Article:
Mod­ern­iz­ing the Buick Driv­e­line

Ditch­ing the Dy­naflow slush­box and torque tube for con­tem­po­rary cruis­ing com­fort

Street Rodder - - Contents - By Barry Kluczyk Pho­tog­ra­phy by the Au­thor

Al­though Oldsmo­bile claimed brag­ging rights to the first prac­ti­cal au­to­matic trans­mis­sion, with the '40 avail­abil­ity of the Hy­dra­matic, Buick’s two-speed Dy­naflow trans­mis­sion, in­tro­duced in 1947, was the first to in­cor­po­rate a torque con­verter as the fluid cou­pling used to trans­fer engine power.

The ad­van­tage of a torque con­verter, which would be­come the in­dus­try norm, was that its sta­tor en­abled the engine’s power to be mul­ti­plied for greater off-the-line ac­cel­er­a­tion. The four-speed Hy­dra­matic’s cou­pling was a torus, which didn’t have a sta­tor; and con­se­quently, the trans­mis­sion re­lied on an ex­tra-steep 3.82:1 First gear to get the car mov­ing.

Un­for­tu­nately, the Dy­naflow’s torque mul­ti­pli­ca­tion ca­pa­bil­ity didn’t trans­late well in real-world driv­ing. Early mod­els would get the ve­hi­cle launched in high gear, re­ly­ing on the torque mul­ti­pli­ca­tion of the con­verter to en­hance ac­cel­er­a­tion. But with, say, a '50 Road­mas­ter chim­ing in at a healthy 4,300 pounds and its Fire­ball 8 straighteight engine crank­ing out only about 150 hp, start­ing out in high gear made for glacially slooooowwwww ac­cel­er­a­tion, even if it was in­cred­i­bly smooth. The trans­mis­sion was re­vamped in 1953, up­dat­ing it to only a sin­gle sta­tor and a pair of tur­bines, but per­for­mance

im­proved only from painfully sloth­ful to an­noy­ingly slug­gish.

That the Dy­naflowe­quipped Buicks were crit­i­cized for their pokey per­for­mance in the ’50s should tell you all you need to know about how they stack up in to­day’s traf­fic. In short: They don’t—and that’s on city streets. You can for­get about hit­ting the free­way, where ev­ery lit­tle old lady in her Kia is zip­ping along at 75 mph.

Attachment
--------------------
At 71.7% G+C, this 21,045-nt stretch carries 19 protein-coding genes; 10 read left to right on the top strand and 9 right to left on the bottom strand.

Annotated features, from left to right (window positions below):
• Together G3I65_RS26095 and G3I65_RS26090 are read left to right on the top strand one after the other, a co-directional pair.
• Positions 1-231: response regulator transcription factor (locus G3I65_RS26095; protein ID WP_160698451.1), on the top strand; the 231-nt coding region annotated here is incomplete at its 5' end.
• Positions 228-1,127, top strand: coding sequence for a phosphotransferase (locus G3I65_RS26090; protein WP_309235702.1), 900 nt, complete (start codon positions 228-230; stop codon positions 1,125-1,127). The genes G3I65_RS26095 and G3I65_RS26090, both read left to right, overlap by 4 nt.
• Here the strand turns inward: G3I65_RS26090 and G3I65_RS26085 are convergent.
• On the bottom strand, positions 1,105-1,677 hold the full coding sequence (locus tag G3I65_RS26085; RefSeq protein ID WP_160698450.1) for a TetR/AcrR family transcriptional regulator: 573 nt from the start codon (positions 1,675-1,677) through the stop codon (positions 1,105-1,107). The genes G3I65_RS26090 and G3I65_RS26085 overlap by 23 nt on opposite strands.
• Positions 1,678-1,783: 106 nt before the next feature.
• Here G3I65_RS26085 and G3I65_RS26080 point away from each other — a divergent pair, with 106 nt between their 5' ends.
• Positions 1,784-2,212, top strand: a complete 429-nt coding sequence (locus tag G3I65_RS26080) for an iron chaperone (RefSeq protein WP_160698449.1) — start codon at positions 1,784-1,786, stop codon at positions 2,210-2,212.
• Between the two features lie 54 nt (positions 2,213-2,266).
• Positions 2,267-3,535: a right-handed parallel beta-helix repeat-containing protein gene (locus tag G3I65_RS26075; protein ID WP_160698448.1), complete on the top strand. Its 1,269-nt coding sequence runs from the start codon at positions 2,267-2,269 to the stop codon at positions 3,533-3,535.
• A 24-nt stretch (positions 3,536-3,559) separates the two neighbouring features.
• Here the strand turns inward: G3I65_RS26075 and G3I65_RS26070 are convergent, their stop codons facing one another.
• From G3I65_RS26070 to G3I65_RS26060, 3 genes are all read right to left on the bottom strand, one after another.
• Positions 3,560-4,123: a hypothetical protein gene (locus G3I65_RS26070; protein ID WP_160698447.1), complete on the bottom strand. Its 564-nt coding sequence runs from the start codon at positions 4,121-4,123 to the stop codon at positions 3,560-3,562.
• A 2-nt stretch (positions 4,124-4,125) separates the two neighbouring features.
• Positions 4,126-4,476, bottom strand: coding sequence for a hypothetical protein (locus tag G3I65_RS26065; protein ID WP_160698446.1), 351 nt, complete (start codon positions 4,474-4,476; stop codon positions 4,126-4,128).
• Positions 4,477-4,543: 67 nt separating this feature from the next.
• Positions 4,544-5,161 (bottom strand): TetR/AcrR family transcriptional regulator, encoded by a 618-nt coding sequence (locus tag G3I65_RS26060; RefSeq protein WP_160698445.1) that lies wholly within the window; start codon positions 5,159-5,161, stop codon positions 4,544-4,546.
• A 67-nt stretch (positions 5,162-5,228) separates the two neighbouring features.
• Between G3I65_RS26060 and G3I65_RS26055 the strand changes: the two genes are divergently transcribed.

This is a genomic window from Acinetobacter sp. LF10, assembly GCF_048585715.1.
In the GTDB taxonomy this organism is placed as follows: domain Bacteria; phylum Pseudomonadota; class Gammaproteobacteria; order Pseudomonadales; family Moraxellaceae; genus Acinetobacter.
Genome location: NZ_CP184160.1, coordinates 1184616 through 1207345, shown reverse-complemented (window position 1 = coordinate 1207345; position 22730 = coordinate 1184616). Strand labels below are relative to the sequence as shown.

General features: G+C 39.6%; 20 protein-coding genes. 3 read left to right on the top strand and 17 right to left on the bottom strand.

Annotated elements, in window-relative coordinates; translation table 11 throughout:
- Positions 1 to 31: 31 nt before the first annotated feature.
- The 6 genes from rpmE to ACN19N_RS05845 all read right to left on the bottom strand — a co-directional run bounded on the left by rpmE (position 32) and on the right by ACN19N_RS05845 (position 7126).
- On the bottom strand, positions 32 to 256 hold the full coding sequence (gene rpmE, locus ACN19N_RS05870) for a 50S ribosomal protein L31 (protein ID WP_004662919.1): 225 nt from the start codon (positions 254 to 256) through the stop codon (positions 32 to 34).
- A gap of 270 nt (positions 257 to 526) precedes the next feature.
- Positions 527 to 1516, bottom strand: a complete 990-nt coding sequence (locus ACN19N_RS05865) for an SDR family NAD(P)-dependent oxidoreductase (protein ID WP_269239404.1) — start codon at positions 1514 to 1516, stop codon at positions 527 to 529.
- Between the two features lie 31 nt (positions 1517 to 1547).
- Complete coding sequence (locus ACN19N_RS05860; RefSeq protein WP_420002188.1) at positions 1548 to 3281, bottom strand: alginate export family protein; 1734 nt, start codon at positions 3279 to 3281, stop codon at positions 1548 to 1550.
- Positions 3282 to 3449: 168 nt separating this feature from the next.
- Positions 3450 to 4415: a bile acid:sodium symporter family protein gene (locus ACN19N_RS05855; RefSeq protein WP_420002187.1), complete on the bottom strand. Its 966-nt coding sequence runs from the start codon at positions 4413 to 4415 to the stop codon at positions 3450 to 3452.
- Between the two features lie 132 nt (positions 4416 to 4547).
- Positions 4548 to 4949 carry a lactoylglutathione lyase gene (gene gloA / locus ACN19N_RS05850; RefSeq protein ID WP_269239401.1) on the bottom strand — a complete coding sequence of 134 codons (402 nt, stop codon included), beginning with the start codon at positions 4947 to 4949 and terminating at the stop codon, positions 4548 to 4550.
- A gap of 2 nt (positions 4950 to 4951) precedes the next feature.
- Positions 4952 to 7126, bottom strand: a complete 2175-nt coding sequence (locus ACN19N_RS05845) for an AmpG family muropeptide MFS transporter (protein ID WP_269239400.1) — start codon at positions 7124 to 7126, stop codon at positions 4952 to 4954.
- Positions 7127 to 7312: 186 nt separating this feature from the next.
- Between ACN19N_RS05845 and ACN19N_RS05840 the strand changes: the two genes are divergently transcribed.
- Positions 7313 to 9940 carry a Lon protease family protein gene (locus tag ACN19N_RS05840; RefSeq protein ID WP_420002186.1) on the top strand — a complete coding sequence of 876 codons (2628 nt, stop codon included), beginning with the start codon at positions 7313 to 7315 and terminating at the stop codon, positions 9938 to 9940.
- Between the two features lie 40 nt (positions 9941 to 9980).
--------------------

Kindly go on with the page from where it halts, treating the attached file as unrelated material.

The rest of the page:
That was the co­nun­drum fac­ing David Wein­berg and his '56 Buick Spe­cial, which couldn’t keep up with traf­fic de­spite its strong 322-cube Nail­head V-8. In al­most any other car, a rel­a­tively straight­for­ward swap to a mod­ern over­drive trans­mis­sion would do the trick, but it’s not so easy with vin­tage Buicks be­cause along with the tor­pid Dy­naflow there’s a torque tube be­tween it and the rear axle. With it a ball-and­socket joint called a torque ball is used at one end of the torque tube to en­able rel­a­tive mo­tion be­tween the axle and trans­mis­sion dur­ing sus­pen­sion travel. The sys­tem al­lowed Buick to use soft rear coil springs in­stead of leaf springs for a smoother ride.

The prob­lem is be­cause the torque tube is ef­fec­tively an el­e­ment of the sus­pen­sion, re­plac­ing it re­quires up­grad­ing the sus­pen­sion. That adds cost and com­plex­ity to the propo­si­tion, but with drive­abil­ity of para­mount im­por­tance, Wein­berg de­cided to do a com­plete driv­e­line up­grade and called on Broth­ers Cus­tom Au­to­mo­tive to do the wrench turn­ing.

For the project, Broth­ers lo­cated a freshly re­built GM 700-R4 trans­mis­sion, while re­ly­ing on a Hei­dts sus­pen­sion, a Cur­rie rearend, and Speed­way to sup­ply the axle and sus­pen­sion com­po­nents. They in­cluded a sturdy 9-inch rearend and a tri­an­gu­lated four-link rear sus­pen­sion em­ploy­ing QA1 coilovers.

“It’s a se­ri­ous, time-in­ten­sive project,” Broth­ers’ head hon­cho Bill Jagenow says. “Al­though all the parts to make it hap­pen are avail­able, it is by no means a bolt-in op­er­a­tion. Every­thing from the engine rear­ward changes and re­quires a good deal of fab­ri­ca­tion, but the change in drive­abil­ity makes it a very worth­while en­deavor for vin­tage Buick driv­ers.”

The Dy­naflow was state of the art in its day, but so was snowy black-and-white tele­vi­sion drawn in with rab­bit ears. Times have changed and this Buick no longer has any trou­ble keep­ing up with them.

Be­cause the torque tube is con­nected to the axle cen­ter­sec­tion and trans­mis­sion, it’s log­i­cal to ask why the re­mov­able cen­ter­sec­tion from a later-’60s Buick with an open drive­shaft couldn’t sim­ply re­place the torque tube ver­sion. Tech­ni­cally, it could. But be­cause the torque tube was in­te­gral to sup­port­ing the sus­pen­sion, a sus­pen­sion up­grade would still be re­quired.

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